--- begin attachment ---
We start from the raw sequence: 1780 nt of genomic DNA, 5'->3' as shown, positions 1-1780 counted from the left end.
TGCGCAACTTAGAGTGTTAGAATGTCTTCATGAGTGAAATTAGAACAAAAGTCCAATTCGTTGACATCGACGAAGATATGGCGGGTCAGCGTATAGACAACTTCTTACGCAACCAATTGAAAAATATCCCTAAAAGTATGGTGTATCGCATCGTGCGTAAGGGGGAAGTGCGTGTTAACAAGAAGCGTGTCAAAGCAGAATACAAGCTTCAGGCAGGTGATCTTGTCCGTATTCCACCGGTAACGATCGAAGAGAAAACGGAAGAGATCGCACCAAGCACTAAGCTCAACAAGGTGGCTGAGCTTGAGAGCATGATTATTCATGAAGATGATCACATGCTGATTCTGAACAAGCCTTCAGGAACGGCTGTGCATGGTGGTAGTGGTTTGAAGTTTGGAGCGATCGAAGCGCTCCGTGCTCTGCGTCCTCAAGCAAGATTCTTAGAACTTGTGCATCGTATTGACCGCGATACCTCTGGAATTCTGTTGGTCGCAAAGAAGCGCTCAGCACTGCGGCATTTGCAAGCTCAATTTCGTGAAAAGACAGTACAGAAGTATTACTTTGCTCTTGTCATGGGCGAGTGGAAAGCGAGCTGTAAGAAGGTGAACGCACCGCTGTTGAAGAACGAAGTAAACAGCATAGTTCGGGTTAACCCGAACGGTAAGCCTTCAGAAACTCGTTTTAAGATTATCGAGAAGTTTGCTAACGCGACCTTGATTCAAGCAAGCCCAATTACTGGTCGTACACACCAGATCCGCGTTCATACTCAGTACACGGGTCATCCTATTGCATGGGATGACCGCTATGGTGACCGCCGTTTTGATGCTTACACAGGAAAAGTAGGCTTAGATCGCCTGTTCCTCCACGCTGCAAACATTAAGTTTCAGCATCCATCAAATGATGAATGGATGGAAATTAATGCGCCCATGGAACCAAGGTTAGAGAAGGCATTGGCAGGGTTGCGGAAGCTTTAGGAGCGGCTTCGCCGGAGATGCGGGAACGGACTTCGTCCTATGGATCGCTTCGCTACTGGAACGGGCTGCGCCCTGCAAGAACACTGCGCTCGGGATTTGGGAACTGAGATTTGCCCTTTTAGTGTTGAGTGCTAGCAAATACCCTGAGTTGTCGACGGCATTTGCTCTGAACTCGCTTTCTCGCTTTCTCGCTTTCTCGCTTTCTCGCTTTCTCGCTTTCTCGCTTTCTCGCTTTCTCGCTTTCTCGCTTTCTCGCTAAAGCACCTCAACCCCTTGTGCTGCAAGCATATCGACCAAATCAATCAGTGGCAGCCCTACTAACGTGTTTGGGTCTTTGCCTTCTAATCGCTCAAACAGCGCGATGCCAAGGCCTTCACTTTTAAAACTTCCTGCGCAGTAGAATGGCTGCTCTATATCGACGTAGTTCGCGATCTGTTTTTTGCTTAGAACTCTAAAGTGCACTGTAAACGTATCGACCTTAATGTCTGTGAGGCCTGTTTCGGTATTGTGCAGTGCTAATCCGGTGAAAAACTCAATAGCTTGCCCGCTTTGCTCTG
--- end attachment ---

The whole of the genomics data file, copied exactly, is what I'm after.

We start from the raw sequence: 1780 nt of genomic DNA, 5'->3' as shown, positions 1-1780 counted from the left end.
TGCGCAACTTAGAGTGTTAGAATGTCTTCATGAGTGAAATTAGAACAAAAGTCCAATTCGTTGACATCGACGAAGATATGGCGGGTCAGCGTATAGACAACTTCTTACGCAACCAATTGAAAAATATCCCTAAAAGTATGGTGTATCGCATCGTGCGTAAGGGGGAAGTGCGTGTTAACAAGAAGCGTGTCAAAGCAGAATACAAGCTTCAGGCAGGTGATCTTGTCCGTATTCCACCGGTAACGATCGAAGAGAAAACGGAAGAGATCGCACCAAGCACTAAGCTCAACAAGGTGGCTGAGCTTGAGAGCATGATTATTCATGAAGATGATCACATGCTGATTCTGAACAAGCCTTCAGGAACGGCTGTGCATGGTGGTAGTGGTTTGAAGTTTGGAGCGATCGAAGCGCTCCGTGCTCTGCGTCCTCAAGCAAGATTCTTAGAACTTGTGCATCGTATTGACCGCGATACCTCTGGAATTCTGTTGGTCGCAAAGAAGCGCTCAGCACTGCGGCATTTGCAAGCTCAATTTCGTGAAAAGACAGTACAGAAGTATTACTTTGCTCTTGTCATGGGCGAGTGGAAAGCGAGCTGTAAGAAGGTGAACGCACCGCTGTTGAAGAACGAAGTAAACAGCATAGTTCGGGTTAACCCGAACGGTAAGCCTTCAGAAACTCGTTTTAAGATTATCGAGAAGTTTGCTAACGCGACCTTGATTCAAGCAAGCCCAATTACTGGTCGTACACACCAGATCCGCGTTCATACTCAGTACACGGGTCATCCTATTGCATGGGATGACCGCTATGGTGACCGCCGTTTTGATGCTTACACAGGAAAAGTAGGCTTAGATCGCCTGTTCCTCCACGCTGCAAACATTAAGTTTCAGCATCCATCAAATGATGAATGGATGGAAATTAATGCGCCCATGGAACCAAGGTTAGAGAAGGCATTGGCAGGGTTGCGGAAGCTTTAGGAGCGGCTTCGCCGGAGATGCGGGAACGGACTTCGTCCTATGGATCGCTTCGCTACTGGAACGGGCTGCGCCCTGCAAGAACACTGCGCTCGGGATTTGGGAACTGAGATTTGCCCTTTTAGTGTTGAGTGCTAGCAAATACCCTGAGTTGTCGACGGCATTTGCTCTGAACTCGCTTTCTCGCTTTCTCGCTTTCTCGCTTTCTCGCTTTCTCGCTTTCTCGCTTTCTCGCTTTCTCGCTTTCTCGCTTTCTCGCTAAAGCACCTCAACCCCTTGTGCTGCAAGCATATCGACCAAATCAATCAGTGGCAGCCCTACTAACGTGTTTGGGTCTTTGCCTTCTAATCGCTCAAACAGCGCGATGCCAAGGCCTTCACTTTTAAAACTTCCTGCGCAGTAGAATGGCTGCTCTATATCGACGTAGTTCGCGATCTGTTTTTTGCTTAGAACTCTAAAGTGCACTGTAAACGTATCGACCTTAATGTCTGTGAGGCCTGTTTCGGTATTGTGCAGTGCTAATCCGGTGAAAAACTCAATAGCTTGCCCGCTTTGCTCTG